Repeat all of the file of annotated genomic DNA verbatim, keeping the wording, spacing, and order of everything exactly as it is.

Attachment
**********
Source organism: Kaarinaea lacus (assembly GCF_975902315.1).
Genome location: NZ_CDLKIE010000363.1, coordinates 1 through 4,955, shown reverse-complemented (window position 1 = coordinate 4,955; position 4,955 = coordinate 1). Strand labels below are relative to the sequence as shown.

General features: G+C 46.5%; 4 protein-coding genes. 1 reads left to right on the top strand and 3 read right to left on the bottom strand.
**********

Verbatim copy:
Source organism: Kaarinaea lacus (assembly GCF_975902315.1).
Genome location: NZ_CDLKIE010000363.1, coordinates 1 through 4,955, shown reverse-complemented (window position 1 = coordinate 4,955; position 4,955 = coordinate 1). Strand labels below are relative to the sequence as shown.

General features: G+C 46.5%; 4 protein-coding genes. 1 reads left to right on the top strand and 3 read right to left on the bottom strand.